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Edmonton International Airport has lost its international passenger flights twice in the past 12 months, but that has not stopped the growth of its cargo traffic.
The Canadian airport is setting the wheels in motion to boost capacity by increasing space for freighter parking and for temperature-sensitive shipments.
One of the measures taken by the federal government to slow the spread of the second wave of Covid-19 was reducing international passenger flights to four gateways – Vancouver, Calgary, Toronto and Montreal – last month.
Air France KLM had resumed flights between Amsterdam and Edmonton in September, after the initial lockdown early in 2020, but then had to suspend the service a second time.
Losing the direct connection again was a blow to Edmonton, not least of all for the pharma traffic. However, operators managed to fill the gap.
KLM routed some traffic over other gateways, while the integrators and other all-cargo carriers stepped up their presence in Edmonton. It was chiefly this increase in freighter lift, especially from the integrators, that allowed pharmaceuticals and other time-sensitive traffic to continue flowing between the city and Amsterdam, said Alex Lowe, the airport’s manager of cargo business development.
Freighter landings at Edmonton were up 16% last year, and cargo charters surged 214%.
“We had additional freighters from Asia, the Middle East and South America,” Mr Lowe reported.
This boosted Edmonton’s cargo result. While passenger business was down, cargo throughput climbed 7.5% last year – “2020 was one of our strongest years ever,” said Mr Lowe.
And all indicators point to further growth in throughput, particularly with the strength of e-commerce demand, which is creating a need for more warehouse capacity, especially for fast-moving packages, he said.
The airport also needs more space for freighters. Later this year, work is expected to start on creating 47,000 sq metres of additional apron space, which can accommodate two large freighters and allow the airport to park five widebodies simultaneously.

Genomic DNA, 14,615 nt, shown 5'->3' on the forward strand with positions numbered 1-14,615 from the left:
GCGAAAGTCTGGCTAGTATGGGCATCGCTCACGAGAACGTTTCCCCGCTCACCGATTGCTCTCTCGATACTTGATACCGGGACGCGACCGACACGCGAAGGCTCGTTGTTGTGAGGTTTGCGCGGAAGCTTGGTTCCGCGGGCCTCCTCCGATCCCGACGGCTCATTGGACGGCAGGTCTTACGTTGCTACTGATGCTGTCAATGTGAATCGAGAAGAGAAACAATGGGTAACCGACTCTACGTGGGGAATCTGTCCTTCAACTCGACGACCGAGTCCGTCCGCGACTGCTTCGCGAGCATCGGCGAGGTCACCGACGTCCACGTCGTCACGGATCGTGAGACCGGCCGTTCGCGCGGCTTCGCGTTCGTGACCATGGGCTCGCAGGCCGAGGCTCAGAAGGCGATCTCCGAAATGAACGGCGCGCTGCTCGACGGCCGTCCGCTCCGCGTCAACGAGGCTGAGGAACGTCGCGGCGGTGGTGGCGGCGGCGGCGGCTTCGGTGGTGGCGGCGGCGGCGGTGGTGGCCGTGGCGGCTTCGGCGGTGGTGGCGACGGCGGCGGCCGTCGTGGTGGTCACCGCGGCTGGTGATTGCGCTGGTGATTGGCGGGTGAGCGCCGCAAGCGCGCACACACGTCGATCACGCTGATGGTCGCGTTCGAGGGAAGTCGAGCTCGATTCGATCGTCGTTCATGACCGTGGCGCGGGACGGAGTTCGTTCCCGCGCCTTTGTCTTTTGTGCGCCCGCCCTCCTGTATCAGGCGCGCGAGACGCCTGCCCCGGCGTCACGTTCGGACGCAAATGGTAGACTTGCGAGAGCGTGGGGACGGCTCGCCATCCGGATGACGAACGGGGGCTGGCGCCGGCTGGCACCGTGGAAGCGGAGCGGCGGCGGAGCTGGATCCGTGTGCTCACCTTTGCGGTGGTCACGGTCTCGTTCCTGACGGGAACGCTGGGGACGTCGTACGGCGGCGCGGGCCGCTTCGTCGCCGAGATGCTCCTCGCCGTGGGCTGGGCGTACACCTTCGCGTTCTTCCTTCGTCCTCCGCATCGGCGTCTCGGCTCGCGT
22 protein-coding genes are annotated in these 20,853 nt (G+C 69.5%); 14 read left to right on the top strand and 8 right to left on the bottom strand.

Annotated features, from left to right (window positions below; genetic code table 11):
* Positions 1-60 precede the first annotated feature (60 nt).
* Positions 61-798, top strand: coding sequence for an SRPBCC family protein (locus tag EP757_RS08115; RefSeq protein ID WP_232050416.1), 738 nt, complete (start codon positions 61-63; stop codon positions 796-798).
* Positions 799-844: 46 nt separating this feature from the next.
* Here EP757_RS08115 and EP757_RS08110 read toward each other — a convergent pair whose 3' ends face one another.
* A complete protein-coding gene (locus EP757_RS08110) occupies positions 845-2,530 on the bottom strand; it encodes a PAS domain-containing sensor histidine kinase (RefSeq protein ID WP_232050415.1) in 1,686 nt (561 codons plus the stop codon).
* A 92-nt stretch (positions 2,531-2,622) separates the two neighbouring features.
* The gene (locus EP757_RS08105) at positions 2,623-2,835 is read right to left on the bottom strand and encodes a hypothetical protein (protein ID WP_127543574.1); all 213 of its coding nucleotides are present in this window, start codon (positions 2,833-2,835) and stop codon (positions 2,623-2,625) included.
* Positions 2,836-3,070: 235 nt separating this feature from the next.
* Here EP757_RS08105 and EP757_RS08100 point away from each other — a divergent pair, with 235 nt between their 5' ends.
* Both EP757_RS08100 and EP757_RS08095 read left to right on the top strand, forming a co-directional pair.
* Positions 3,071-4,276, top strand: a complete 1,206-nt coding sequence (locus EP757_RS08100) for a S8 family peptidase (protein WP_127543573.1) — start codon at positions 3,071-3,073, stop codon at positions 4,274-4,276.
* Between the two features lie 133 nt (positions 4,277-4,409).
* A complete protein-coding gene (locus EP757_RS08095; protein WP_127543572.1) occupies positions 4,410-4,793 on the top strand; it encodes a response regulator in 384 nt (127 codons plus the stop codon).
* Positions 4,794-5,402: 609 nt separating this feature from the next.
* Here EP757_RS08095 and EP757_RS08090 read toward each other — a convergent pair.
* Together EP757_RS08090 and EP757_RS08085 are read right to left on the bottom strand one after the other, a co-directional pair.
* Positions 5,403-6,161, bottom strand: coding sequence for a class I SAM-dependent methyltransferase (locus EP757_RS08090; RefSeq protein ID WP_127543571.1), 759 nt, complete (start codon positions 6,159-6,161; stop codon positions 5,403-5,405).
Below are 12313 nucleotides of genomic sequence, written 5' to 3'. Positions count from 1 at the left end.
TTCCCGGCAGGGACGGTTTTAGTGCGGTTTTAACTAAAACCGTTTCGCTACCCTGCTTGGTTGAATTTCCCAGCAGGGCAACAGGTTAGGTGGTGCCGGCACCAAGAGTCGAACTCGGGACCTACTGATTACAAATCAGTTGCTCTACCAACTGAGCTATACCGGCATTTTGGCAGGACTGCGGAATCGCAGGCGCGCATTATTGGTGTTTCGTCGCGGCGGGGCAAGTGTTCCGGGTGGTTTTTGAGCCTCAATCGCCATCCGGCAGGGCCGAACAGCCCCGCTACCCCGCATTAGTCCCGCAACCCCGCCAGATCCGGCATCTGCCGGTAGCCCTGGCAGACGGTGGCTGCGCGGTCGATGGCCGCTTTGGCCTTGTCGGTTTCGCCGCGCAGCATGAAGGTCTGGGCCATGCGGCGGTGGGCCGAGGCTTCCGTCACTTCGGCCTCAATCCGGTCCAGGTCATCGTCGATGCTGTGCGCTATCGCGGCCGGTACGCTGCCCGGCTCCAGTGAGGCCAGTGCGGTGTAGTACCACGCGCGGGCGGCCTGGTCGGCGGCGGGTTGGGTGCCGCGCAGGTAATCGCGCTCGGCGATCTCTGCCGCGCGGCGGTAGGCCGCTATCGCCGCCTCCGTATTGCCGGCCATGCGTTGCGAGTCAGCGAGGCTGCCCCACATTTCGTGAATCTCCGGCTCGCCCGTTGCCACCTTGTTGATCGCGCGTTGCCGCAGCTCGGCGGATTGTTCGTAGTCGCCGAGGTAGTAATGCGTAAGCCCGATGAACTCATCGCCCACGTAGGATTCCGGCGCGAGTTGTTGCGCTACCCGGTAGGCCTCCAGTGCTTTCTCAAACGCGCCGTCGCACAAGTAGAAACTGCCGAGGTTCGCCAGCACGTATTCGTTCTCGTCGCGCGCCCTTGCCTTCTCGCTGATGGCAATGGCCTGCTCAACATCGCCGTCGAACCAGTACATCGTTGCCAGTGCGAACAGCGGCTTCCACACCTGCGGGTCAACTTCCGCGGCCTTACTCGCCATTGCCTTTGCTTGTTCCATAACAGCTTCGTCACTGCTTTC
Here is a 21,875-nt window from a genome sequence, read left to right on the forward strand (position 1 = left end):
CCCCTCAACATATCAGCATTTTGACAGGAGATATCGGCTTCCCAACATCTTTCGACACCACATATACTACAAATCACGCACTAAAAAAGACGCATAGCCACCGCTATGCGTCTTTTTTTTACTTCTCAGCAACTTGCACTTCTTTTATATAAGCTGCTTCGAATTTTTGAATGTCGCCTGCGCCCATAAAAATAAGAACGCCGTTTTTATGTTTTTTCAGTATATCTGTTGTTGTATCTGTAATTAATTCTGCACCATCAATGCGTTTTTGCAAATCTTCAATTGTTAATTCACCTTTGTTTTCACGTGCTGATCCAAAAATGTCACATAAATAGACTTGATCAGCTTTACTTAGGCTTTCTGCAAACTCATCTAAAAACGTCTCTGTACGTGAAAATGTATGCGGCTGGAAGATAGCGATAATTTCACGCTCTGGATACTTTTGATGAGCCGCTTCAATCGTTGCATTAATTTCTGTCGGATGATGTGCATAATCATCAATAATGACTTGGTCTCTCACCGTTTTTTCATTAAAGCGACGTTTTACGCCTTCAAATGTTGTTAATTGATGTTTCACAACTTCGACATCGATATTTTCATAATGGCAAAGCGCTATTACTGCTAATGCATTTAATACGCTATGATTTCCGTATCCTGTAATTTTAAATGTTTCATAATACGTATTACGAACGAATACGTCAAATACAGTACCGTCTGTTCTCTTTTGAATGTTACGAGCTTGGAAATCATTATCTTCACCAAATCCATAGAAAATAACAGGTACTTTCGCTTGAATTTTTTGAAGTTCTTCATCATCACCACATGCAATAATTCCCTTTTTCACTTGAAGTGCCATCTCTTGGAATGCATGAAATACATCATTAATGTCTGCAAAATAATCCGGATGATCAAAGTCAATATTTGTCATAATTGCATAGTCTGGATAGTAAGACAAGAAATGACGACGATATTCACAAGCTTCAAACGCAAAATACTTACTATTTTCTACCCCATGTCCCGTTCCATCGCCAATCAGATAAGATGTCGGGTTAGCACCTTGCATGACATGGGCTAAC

The apron expansion is part of a broader package that also includes a hydrant fuelling system for cargo refuelling, replacing the current truck-based system, and the addition of 1,400 sq metres of cold storage space. The latter will more than double Edmonton’s cooler capacity, bringing it to almost 2,000 sq metres. The existing Fresh Cargo Centre was established in 2018.
“Our cargo operations have grown immensely in the past five years, especially during the pandemic, and we urgently need to expand to position the Edmonton metropolitan region as a major cargo hub,” explained Myron Keehn, vice-president of air service and business development. Construction is expected to be completed within two years.
Half of the C$36m (US$28.7m) bill for the project comes out of federal government coffers, under the National Trades Corridor Fund, with the other C$18m paid by the airport.
Capacity has also grown outside the airport’s perimeter. Last year ,Amazon opened a 1.2m sq ft fulfilment centre, supplementing its two warehouses near the airport.
Meanwhile, on-airport the shipper base is growing. The latest addition is WeFaces Technology, an Asia-based manufacturer of LED technology, which entered a strategic partnership with the airport in mid-February. Edmonton will be home to its new North American HQ, which will include facilities for research and development as well as production. The company aims to begin manufacturing solar lighting products for international export by next year.
Locating at the airport allows the company to take advantage of FTZ designation, which covers the entire airport. The local shipper base has kept expanding in recent years, including a fast-growing cluster of pharmaceuticals firms. It’s likely this will keep up the pressure on the airport authority to add capacity.